In recent years, recreational drug use has become particularly dicey, as young people turn to surprising new sources for a fix. After swallowing, snorting, smoking, or injecting drugs that turned out to be mephendrone—known colloquially as bath salts—some users even have died. More recently, synthetic marijuana, known as Spice, K2, and Mojo, has been linked to a handful of teen deaths and more than 10,000 hospitalizations in the United States alone. Experts contend that as many as one novel unidentified drug a week enters the global marketplace.
Conventional data-collection surveys—which rely largely on honest self-reporting and sometimes take up to a year to conduct— are proving ineffective at providing health workers with a quick, clear picture of who is using what, and where. “It’s a major problem,” says Mark Dredze, an assistant research professor in Hopkins’ Department of Computer Science. “A person comes into the emergency room overdosing, and you have no idea what they are taking. They don’t know what they are taking.”
That’s what happened to 16-year-old Emily Bauer of Cypress, Texas, who bought “potpourri,” or synthetic marijuana, from a local gas station and smoked it at a party. She ended up on a breathing tube and nearly died. Chase Burnett, a 16-year-old from Georgia, wasn’t as fortunate. He drowned in the family hot tub after smoking “Mojo Diamond EXTREME.” “It’s been a complete and utter mess trying to figure out what is going on,” Dredze says.
Dredze and PhD researcher Michael J. Paul, MS ’12, who have pioneered the use of sophisticated computer algorithms to mine social media sites for infectious diseases such as the flu, are close to filling gaps in much needed knowledge.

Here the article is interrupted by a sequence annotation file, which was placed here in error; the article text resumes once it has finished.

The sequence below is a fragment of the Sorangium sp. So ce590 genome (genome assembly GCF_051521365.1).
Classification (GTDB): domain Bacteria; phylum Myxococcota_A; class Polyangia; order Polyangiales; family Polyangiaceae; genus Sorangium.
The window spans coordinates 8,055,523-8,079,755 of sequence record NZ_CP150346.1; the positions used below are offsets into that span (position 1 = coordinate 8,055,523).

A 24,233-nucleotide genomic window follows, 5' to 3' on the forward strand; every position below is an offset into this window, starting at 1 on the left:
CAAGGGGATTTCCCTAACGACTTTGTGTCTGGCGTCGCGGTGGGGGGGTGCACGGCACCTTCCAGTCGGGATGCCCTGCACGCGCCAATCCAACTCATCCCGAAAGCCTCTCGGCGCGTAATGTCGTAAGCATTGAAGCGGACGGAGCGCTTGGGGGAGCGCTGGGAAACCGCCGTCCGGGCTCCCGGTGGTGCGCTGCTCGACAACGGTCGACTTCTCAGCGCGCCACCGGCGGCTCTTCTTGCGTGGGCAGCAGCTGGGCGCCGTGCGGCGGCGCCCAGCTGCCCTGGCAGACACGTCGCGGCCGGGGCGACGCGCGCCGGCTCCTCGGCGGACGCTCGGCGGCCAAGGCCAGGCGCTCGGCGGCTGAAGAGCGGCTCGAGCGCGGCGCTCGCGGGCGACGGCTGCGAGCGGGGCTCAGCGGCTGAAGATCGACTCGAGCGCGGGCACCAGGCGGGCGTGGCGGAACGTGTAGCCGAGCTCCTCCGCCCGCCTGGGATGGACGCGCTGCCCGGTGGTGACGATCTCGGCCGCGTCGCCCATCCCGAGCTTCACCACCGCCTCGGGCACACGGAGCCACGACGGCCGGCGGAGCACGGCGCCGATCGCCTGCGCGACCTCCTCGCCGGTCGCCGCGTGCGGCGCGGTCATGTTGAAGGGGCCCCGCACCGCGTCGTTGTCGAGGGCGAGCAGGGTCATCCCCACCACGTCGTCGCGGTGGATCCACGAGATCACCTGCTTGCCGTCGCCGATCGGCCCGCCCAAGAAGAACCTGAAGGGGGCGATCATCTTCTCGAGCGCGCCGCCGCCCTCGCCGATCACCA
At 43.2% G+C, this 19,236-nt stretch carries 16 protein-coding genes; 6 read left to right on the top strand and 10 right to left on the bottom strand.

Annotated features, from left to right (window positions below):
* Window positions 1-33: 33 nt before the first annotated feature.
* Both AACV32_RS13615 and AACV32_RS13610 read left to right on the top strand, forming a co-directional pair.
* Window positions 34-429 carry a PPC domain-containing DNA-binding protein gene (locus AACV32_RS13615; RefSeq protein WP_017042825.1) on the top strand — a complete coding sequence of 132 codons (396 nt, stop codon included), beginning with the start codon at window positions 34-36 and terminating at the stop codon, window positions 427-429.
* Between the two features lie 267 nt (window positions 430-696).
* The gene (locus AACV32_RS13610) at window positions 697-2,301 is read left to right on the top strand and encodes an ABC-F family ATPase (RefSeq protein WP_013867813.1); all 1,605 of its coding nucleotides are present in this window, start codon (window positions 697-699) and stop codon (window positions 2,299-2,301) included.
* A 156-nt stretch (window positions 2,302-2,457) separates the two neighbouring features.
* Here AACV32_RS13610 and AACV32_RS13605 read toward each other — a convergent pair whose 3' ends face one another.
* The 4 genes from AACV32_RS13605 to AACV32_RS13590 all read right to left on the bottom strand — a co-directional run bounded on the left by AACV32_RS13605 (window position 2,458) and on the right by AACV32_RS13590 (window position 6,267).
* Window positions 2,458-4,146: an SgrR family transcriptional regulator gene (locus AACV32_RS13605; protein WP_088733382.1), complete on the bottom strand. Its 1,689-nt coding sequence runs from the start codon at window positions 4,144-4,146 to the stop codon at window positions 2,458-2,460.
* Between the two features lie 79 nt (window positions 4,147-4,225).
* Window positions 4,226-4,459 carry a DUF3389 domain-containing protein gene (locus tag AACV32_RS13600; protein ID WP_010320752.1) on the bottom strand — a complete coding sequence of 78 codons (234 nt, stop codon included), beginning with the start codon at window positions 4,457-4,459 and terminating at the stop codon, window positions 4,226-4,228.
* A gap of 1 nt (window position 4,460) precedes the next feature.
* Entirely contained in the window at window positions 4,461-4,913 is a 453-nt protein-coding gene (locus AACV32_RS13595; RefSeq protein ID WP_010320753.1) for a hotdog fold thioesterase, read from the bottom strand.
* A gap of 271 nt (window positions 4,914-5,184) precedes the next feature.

The team has developed a computer algorithm that ferrets out valuable information about illicit drug use. Using sophisticated natural language processing and machine learning, it crawls public posts in discussion forums to find associations between words that represent new drugs, uptake methods (such as snorting, sniffing, or smoking), and other aspects such as health impacts.
The goal: to provide doctors, policymakers, drug enforcement officials, and even drug users themselves with valuable, real-time information about the dangers of new chemical concoctions.
Their recent conference paper analyzed more than 400,000 public posts on drugforum.com about 22 new drugs, focusing on five emerging drugs that included bath salts and salvia. Some findings: Bath salts were linked to dehydration, teeth grinding, sweating, hot flashes, anxiety and paranoia, elevated heart rates and blood pressure, chest pain, and itchy rashes. Salvia, on the other hand, was linked to intense hallucinatory effects—including weird thoughts, feelings of unreality, bizarre non- Euclidian dimensions/geometrics, and feelings of floating.
A federal law, passed quickly in July 2012, is trying to curb use of these dangerous substances, but drug enforcement officials report continued use.
Next up: The team is working with addiction research faculty in the Department of Psychiatry and Behavioral Sciences at the School of Medicine to track new drugs in real time. Dredze says: “The pie-in-the-sky hope is that we will be able to identify a new drug within a month of its being introduced, identify what it is, who is taking it, and what the health hazards are.